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This group is further evidence that jazz is a universal music knowing neither language nor geographic boundary. The countries represented at this session are Italy, Holland, England/ Belgium (Philip Catherine), and the United States, all recording for a Dutch label. The session is a bit of a departure by leader and bop artist Enrico Pieranunzi in that it is devoted to the exploration of standard material. Perhaps this is due to the presence of one of the more lyrical guitar players around these days, former wunderkind Catherine. Whatever, Pieranunzi does not leave behind his use of modern jazz figures to give new luster to these standards. The pianist, like one of his influences Bill Evans, manages to combine elegance with thoughtful demeanor that is picked up by each member of the group. There's nothing raucous nor harsh present, just quiet rumination in, around, over under and the melody line gently tweaking chord structures as they move along. On "My Foolish Heart", for example, Pieranunzi and Catherine exchange choruses recreating this tune into their own melodic masterpiece. It's also an occasion for pizzicato bass by Hein Van de Geyn. Staying with the script is the contemplative trumpet of Eric Vloeimans who taps the Miles Davis style adding a few twists of his own on the title tune, "Alone Together". Tracks such as "Just of Those Things" help to dispel the notion that Europeans can't swing. Of course, the prime mover behind the up tempo stuff is American drummer, Joe LaBarbera getting considerable help from Catherine. In fact, the guitarist is as much responsible for making this an attractive release as any other member of the group. In any event, Alone Together is top of the line small group jazz and is recommended.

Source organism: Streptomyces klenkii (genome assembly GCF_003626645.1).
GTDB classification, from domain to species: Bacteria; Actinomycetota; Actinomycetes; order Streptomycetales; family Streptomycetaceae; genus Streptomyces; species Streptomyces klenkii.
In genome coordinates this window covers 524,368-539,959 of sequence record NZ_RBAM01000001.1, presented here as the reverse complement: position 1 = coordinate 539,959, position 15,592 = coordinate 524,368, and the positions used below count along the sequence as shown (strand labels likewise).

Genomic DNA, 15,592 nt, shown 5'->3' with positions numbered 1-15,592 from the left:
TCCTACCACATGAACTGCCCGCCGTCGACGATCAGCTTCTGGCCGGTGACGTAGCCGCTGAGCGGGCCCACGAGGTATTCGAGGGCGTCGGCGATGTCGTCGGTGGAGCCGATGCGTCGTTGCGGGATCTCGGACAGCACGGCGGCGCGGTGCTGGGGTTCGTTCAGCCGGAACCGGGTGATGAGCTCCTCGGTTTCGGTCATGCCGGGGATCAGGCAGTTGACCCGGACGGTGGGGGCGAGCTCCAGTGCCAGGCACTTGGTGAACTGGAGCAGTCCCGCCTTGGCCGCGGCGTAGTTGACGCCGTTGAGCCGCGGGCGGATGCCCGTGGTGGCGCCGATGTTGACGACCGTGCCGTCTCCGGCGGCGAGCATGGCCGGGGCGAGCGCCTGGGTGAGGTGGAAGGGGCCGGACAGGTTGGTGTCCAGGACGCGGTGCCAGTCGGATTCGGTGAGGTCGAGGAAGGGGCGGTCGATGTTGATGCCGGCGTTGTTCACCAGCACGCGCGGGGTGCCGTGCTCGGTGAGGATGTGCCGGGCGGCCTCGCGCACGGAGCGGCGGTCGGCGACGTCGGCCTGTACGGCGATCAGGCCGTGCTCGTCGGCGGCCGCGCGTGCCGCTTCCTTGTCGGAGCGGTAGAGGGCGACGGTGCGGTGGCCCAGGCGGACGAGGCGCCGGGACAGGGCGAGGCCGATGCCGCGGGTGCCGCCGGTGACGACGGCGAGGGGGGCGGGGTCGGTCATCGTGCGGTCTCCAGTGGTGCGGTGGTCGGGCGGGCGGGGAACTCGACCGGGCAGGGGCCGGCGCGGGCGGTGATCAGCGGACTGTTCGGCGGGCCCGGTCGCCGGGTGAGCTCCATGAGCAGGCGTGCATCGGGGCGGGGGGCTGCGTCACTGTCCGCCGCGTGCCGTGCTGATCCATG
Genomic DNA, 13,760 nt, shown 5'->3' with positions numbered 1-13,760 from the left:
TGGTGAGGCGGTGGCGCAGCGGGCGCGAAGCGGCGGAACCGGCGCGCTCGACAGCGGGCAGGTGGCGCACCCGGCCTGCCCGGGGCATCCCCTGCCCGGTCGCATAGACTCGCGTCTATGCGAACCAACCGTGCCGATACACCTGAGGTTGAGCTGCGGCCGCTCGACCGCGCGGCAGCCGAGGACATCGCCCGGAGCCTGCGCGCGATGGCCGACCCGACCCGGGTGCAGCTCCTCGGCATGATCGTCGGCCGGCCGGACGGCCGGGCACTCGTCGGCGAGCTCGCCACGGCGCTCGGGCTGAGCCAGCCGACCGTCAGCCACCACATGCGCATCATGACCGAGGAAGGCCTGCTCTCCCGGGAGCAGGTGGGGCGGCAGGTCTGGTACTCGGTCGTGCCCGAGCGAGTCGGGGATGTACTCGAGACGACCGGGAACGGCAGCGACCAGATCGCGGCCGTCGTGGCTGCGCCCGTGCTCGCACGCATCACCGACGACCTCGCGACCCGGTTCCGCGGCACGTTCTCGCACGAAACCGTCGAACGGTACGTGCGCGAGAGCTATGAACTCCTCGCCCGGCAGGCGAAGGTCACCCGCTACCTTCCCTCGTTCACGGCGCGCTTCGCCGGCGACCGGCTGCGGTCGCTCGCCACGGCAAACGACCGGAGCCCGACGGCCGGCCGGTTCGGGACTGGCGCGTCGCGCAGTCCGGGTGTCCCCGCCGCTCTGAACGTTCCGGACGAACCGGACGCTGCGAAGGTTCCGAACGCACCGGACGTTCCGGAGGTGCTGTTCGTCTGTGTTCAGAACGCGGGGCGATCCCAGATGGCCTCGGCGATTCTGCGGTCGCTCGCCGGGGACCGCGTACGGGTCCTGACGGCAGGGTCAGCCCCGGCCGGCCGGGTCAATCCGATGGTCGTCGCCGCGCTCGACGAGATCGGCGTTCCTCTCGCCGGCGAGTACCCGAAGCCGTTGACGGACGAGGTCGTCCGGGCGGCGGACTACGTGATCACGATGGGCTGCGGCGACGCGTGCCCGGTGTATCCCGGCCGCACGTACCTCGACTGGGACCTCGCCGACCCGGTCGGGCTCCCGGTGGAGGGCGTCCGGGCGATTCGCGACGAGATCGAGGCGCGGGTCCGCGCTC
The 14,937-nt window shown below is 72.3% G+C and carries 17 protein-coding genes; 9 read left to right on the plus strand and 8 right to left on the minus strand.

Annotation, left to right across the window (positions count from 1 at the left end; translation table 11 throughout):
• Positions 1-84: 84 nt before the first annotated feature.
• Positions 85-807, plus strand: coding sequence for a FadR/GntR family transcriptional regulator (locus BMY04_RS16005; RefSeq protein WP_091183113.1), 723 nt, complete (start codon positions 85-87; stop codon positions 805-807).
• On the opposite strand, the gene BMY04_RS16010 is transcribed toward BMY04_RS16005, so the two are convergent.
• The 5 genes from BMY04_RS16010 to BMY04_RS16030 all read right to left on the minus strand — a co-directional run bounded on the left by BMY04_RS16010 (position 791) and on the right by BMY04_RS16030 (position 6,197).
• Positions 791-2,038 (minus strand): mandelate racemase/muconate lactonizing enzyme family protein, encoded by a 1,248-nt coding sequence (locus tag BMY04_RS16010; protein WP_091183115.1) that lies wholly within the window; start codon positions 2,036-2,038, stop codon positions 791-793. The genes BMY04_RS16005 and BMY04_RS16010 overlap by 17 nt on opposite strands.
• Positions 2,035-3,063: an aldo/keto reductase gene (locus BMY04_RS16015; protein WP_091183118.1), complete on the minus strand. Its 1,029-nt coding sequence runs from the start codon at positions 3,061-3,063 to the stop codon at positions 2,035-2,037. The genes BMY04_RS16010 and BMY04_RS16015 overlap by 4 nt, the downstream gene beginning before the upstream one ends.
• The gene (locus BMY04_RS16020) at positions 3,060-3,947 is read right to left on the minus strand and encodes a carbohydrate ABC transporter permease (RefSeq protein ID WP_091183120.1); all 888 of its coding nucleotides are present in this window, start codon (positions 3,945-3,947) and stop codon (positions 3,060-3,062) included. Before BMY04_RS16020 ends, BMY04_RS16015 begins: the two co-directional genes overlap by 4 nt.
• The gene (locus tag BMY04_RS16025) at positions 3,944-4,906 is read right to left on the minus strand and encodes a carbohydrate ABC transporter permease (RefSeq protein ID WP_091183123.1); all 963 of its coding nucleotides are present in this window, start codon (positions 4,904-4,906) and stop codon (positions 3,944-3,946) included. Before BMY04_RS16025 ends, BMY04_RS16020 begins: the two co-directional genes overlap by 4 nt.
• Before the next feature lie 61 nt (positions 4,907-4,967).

Track Listing: Speak Low; My Foolish Heart; What Is This Thing Called Love*; Sweet and Lovely; You've Changed; Just One of Those Things; Alone Together*; Tenderly; How Deep Is the Ocean; You Don't Know What Love Is*; I Didn't Know What Time It Was; Moonglow
Personnel: Enrico Pieranuzi - Piano; Philip Catherine - Guitar; Hein Van de Geyn - Bass; Joe LaBarbera - Drums; Eric Vloeimans* - Trumpet
I love jazz because anything is possible; it has few rules and the best jazz breaks those ones. I prefer free improv because it doesn't really have any rules at all.
I was first exposed to jazz in my teens (in the late sixties).
The first jazz record I bought was Filles de Kilimanjaro by Miles Davis, shortly followed by Extrapolation by John McLaughlin.
My advice to new listeners is to listen as widely as possible and not to make snap judgments--stick with it.